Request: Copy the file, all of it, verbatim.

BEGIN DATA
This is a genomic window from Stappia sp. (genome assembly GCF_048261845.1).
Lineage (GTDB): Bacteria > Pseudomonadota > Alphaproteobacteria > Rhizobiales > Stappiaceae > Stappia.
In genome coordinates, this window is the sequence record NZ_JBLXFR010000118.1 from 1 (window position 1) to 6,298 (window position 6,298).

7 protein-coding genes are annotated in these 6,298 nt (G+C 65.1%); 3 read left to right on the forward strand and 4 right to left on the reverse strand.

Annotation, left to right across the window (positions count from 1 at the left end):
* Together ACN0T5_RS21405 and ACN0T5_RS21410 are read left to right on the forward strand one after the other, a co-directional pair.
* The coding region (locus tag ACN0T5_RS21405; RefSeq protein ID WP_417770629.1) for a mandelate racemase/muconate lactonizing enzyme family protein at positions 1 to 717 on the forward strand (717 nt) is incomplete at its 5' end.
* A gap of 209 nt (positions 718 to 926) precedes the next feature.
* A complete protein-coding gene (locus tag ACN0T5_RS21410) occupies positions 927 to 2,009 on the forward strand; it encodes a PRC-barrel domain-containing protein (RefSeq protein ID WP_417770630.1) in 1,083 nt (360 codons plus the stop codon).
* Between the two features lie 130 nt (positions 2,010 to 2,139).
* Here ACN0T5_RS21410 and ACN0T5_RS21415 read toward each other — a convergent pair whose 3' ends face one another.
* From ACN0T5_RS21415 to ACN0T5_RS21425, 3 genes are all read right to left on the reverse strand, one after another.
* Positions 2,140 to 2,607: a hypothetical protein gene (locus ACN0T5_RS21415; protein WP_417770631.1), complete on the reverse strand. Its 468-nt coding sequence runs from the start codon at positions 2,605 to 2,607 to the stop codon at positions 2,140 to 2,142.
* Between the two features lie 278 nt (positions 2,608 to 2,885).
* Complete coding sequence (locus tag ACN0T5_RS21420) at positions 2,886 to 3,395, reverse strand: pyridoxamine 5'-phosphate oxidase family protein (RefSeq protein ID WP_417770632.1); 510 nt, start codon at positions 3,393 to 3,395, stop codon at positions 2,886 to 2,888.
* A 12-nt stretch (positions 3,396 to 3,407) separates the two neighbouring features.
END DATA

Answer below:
This is a genomic window from Stappia sp. (genome assembly GCF_048261845.1).
Lineage (GTDB): Bacteria > Pseudomonadota > Alphaproteobacteria > Rhizobiales > Stappiaceae > Stappia.
In genome coordinates, this window is the sequence record NZ_JBLXFR010000118.1 from 1 (window position 1) to 6,298 (window position 6,298).

7 protein-coding genes are annotated in these 6,298 nt (G+C 65.1%); 3 read left to right on the forward strand and 4 right to left on the reverse strand.

Annotation, left to right across the window (positions count from 1 at the left end):
* Together ACN0T5_RS21405 and ACN0T5_RS21410 are read left to right on the forward strand one after the other, a co-directional pair.
* The coding region (locus tag ACN0T5_RS21405; RefSeq protein ID WP_417770629.1) for a mandelate racemase/muconate lactonizing enzyme family protein at positions 1 to 717 on the forward strand (717 nt) is incomplete at its 5' end.
* A gap of 209 nt (positions 718 to 926) precedes the next feature.
* A complete protein-coding gene (locus tag ACN0T5_RS21410) occupies positions 927 to 2,009 on the forward strand; it encodes a PRC-barrel domain-containing protein (RefSeq protein ID WP_417770630.1) in 1,083 nt (360 codons plus the stop codon).
* Between the two features lie 130 nt (positions 2,010 to 2,139).
* Here ACN0T5_RS21410 and ACN0T5_RS21415 read toward each other — a convergent pair whose 3' ends face one another.
* From ACN0T5_RS21415 to ACN0T5_RS21425, 3 genes are all read right to left on the reverse strand, one after another.
* Positions 2,140 to 2,607: a hypothetical protein gene (locus ACN0T5_RS21415; protein WP_417770631.1), complete on the reverse strand. Its 468-nt coding sequence runs from the start codon at positions 2,605 to 2,607 to the stop codon at positions 2,140 to 2,142.
* Between the two features lie 278 nt (positions 2,608 to 2,885).
* Complete coding sequence (locus tag ACN0T5_RS21420) at positions 2,886 to 3,395, reverse strand: pyridoxamine 5'-phosphate oxidase family protein (RefSeq protein ID WP_417770632.1); 510 nt, start codon at positions 3,393 to 3,395, stop codon at positions 2,886 to 2,888.
* A 12-nt stretch (positions 3,396 to 3,407) separates the two neighbouring features.